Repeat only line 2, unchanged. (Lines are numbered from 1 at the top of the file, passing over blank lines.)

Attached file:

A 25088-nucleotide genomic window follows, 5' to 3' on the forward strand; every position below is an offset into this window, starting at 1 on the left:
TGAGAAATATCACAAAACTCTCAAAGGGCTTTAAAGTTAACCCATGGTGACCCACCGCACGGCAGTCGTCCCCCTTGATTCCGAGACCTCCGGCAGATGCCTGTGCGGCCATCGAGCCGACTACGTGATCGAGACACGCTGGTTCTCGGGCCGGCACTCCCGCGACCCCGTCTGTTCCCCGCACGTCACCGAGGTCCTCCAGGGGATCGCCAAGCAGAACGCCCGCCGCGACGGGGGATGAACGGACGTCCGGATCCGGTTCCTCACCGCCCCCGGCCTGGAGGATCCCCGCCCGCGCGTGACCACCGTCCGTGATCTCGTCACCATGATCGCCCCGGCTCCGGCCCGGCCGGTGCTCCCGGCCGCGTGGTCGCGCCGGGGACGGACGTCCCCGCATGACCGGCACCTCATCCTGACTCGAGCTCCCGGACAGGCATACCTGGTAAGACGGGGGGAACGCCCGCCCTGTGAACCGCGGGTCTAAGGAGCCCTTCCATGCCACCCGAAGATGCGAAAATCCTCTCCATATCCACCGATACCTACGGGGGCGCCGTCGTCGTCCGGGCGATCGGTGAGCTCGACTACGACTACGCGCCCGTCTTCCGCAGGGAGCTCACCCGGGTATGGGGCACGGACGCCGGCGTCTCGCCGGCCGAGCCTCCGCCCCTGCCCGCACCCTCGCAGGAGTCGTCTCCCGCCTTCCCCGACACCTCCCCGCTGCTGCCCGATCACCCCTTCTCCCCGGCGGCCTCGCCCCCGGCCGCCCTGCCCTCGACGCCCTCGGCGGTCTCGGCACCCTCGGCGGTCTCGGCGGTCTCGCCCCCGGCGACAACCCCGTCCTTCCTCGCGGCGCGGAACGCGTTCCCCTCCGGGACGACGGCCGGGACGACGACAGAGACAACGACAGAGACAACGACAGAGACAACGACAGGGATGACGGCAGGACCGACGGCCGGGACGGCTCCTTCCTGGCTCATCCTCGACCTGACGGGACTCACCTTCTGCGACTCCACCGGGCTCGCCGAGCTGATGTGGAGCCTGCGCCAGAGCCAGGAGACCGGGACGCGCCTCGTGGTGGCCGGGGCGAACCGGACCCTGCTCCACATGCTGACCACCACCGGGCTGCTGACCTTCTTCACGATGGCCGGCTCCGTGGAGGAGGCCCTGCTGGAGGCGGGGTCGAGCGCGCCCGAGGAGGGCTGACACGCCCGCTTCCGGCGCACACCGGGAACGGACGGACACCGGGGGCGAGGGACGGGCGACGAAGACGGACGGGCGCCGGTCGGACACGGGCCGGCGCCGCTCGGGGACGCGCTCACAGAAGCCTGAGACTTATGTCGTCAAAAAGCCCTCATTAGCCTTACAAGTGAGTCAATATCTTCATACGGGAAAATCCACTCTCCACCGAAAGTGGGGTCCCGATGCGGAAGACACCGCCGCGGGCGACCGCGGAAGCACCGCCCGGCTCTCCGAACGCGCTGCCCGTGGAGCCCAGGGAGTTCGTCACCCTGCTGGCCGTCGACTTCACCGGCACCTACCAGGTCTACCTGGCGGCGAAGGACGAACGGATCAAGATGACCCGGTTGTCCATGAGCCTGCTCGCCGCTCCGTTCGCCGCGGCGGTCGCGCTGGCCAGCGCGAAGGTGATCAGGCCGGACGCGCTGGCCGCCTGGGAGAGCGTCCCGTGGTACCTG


TGAGAAATATCACAAAACTCTCAAAGGGCTTTAAAGTTAACCCATGGTGACCCACCGCACGGCAGTCGTCCCCCTTGATTCCGAGACCTCCGGCAGATGCCTGTGCGGCCATCGAGCCGACTACGTGATCGAGACACGCTGGTTCTCGGGCCGGCACTCCCGCGACCCCGTCTGTTCCCCGCACGTCACCGAGGTCCTCCAGGGGATCGCCAAGCAGAACGCCCGCCGCGACGGGGGATGAACGGACGTCCGGATCCGGTTCCTCACCGCCCCCGGCCTGGAGGATCCCCGCCCGCGCGTGACCACCGTCCGTGATCTCGTCACCATGATCGCCCCGGCTCCGGCCCGGCCGGTGCTCCCGGCCGCGTGGTCGCGCCGGGGACGGACGTCCCCGCATGACCGGCACCTCATCCTGACTCGAGCTCCCGGACAGGCATACCTGGTAAGACGGGGGGAACGCCCGCCCTGTGAACCGCGGGTCTAAGGAGCCCTTCCATGCCACCCGAAGATGCGAAAATCCTCTCCATATCCACCGATACCTACGGGGGCGCCGTCGTCGTCCGGGCGATCGGTGAGCTCGACTACGACTACGCGCCCGTCTTCCGCAGGGAGCTCACCCGGGTATGGGGCACGGACGCCGGCGTCTCGCCGGCCGAGCCTCCGCCCCTGCCCGCACCCTCGCAGGAGTCGTCTCCCGCCTTCCCCGACACCTCCCCGCTGCTGCCCGATCACCCCTTCTCCCCGGCGGCCTCGCCCCCGGCCGCCCTGCCCTCGACGCCCTCGGCGGTCTCGGCACCCTCGGCGGTCTCGGCGGTCTCGCCCCCGGCGACAACCCCGTCCTTCCTCGCGGCGCGGAACGCGTTCCCCTCCGGGACGACGGCCGGGACGACGACAGAGACAACGACAGAGACAACGACAGAGACAACGACAGGGATGACGGCAGGACCGACGGCCGGGACGGCTCCTTCCTGGCTCATCCTCGACCTGACGGGACTCACCTTCTGCGACTCCACCGGGCTCGCCGAGCTGATGTGGAGCCTGCGCCAGAGCCAGGAGACCGGGACGCGCCTCGTGGTGGCCGGGGCGAACCGGACCCTGCTCCACATGCTGACCACCACCGGGCTGCTGACCTTCTTCACGATGGCCGGCTCCGTGGAGGAGGCCCTGCTGGAGGCGGGGTCGAGCGCGCCCGAGGAGGGCTGACACGCCCGCTTCCGGCGCACACCGGGAACGGACGGACACCGGGGGCGAGGGACGGGCGACGAAGACGGACGGGCGCCGGTCGGACACGGGCCGGCGCCGCTCGGGGACGCGCTCACAGAAGCCTGAGACTTATGTCGTCAAAAAGCCCTCATTAGCCTTACAAGTGAGTCAATATCTTCATACGGGAAAATCCACTCTCCACCGAAAGTGGGGTCCCGATGCGGAAGACACCGCCGCGGGCGACCGCGGAAGCACCGCCCGGCTCTCCGAACGCGCTGCCCGTGGAGCCCAGGGAGTTCGTCACCCTGCTGGCCGTCGACTTCACCGGCACCTACCAGGTCTACCTGGCGGCGAAGGACGAACGGATCAAGATGACCCGGTTGTCCATGAGCCTGCTCGCCGCTCCGTTCGCCGCGGCGGTCGCGCTGGCCAGCGCGAAGGTGATCAGGCCGGACGCGCTGGCCGCCTGGGAGAGCGTCCCGTGGTACCTG